Wulf's eyes flew open at the cannon-blast of sound. Instantly awake, Wulf witnessed a shower of sparks cascade from the ceiling of his darkened bedroom. It was evident that the power was out, while the sound of showering water came from the hall closet that houses the furnace and water heater. Wulf grabbed some pants and made his way to the laundry room for a flashlight.

There was a bitter tang of smoke in the air, unsurprising, yet alarming, as Wulf realized there was another source of light in the dispowered house. The incipient flood in the hall closet was forgotten as Wulf followed the dim light to an orange flame inside the sundered wall by the front door. Wulf bellowed for the cubs to awaken, awaiting their reply while pondering whether to dash for the fire extinguisher or the phone.

Sunshine and The Hunter came forth into the kitchen, unscathed, with no trace of slumber upon their dear faces. Wulf, as befits a man of action, opted for the fire extinguisher. It took mere seconds to spray down the stud which had ignited when superheated air blasted the wall from within. Sunshine was sent to light a candle, while The Hunter was sent to get dressed.

The immediate crisis resolved, the sound of rushing water reasserted itself. Checking the hall closet, water was seen to be spraying from the inlet pipe of the water heater. Unable to see the shutoff valve through the spray and smoke, Wulf rushed outside into the cold, rain-drenched darkness to shut off the water to the house, then back inside to get the ladder to check the attic for any sign of fire. The attic appeared to be flame free and short on smoke, as compared to the rest of the house.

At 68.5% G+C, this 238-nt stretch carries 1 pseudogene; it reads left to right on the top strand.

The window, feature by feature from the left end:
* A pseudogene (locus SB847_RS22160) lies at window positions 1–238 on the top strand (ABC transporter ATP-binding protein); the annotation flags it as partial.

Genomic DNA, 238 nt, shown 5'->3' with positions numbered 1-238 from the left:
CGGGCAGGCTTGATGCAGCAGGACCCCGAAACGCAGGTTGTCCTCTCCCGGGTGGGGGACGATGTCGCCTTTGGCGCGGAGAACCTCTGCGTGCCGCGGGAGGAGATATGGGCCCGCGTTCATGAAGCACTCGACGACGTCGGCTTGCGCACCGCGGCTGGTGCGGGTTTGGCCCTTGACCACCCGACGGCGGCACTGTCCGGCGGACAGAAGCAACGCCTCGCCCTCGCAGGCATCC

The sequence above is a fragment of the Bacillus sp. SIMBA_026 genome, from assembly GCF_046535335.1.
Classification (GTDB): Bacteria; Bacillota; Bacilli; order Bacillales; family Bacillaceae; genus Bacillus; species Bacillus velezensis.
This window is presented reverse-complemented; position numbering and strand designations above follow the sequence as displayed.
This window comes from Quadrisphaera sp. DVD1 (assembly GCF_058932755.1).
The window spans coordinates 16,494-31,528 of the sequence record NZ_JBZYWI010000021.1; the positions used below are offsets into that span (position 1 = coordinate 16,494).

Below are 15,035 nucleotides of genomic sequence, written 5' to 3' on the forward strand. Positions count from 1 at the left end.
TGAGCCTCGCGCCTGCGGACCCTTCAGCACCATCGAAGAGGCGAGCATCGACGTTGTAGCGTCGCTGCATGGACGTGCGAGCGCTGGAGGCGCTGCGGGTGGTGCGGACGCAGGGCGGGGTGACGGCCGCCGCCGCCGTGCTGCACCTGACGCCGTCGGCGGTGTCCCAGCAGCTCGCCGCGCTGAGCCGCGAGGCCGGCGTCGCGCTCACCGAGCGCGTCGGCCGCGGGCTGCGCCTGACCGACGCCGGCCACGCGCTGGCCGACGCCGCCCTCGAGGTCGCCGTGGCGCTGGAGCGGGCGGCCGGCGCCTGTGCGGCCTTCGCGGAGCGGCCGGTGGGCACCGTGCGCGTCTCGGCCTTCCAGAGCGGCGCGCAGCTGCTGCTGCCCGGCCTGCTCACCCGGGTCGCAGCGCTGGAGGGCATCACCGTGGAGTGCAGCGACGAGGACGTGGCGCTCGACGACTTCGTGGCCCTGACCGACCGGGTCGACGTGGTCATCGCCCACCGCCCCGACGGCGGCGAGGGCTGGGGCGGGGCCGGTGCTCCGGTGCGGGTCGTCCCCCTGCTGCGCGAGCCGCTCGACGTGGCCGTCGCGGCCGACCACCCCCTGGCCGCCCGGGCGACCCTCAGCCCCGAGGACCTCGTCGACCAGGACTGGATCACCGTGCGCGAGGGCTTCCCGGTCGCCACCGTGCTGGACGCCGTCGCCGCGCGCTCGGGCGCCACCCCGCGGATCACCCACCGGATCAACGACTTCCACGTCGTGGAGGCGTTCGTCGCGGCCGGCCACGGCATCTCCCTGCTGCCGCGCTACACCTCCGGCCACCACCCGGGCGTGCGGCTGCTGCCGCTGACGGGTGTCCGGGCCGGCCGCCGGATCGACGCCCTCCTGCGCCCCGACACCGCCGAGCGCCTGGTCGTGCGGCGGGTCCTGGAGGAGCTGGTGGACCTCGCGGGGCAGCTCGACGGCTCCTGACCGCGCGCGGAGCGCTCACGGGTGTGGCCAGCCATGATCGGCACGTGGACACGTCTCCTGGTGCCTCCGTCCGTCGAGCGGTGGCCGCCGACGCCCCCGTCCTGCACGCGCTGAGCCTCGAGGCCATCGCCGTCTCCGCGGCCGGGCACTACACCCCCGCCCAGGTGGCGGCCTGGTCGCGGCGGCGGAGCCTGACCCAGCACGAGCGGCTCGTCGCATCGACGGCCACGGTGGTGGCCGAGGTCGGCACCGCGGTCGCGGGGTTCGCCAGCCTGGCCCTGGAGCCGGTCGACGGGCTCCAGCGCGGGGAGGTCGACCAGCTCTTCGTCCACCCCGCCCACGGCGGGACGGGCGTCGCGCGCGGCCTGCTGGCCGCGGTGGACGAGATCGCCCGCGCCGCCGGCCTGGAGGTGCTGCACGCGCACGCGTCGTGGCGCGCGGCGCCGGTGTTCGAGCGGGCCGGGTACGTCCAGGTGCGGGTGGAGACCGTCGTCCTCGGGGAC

Next, Wulf went outside to reset the main electrical breakers. Amazingly, power came on in much of the house. The cubs were sent to sleep in the car, while Wulf assured himself that no trace of fire remained in house or attic. A bookcase that had been against the stricken wall had been flung over, bringing to mind the oil lamp that had rested atop it. Visions of splattered oil bursting into flame sent Wulf to check for fire hazard in the smoke-choked room. Clumsily, Wulf cut his hand on a shard of broken glass, but it was only the shield, not the oil-filled body of the lamp.

Lacking any water to wash the bloody, yet trivial wound, Wulf returned to the hall closet to close the shutoff to the water heater, then back outside to restore water to the house. The refrigerator had power; an extension cord was strung to power the vent fan, so all things needful had been seen to. Another hour cleared the smoke from Sunshine's room, so Wulf summoned the cubs back inside. We all slept together in that unscorched room, though Wulf slept uneasily, waking often to pad through the house.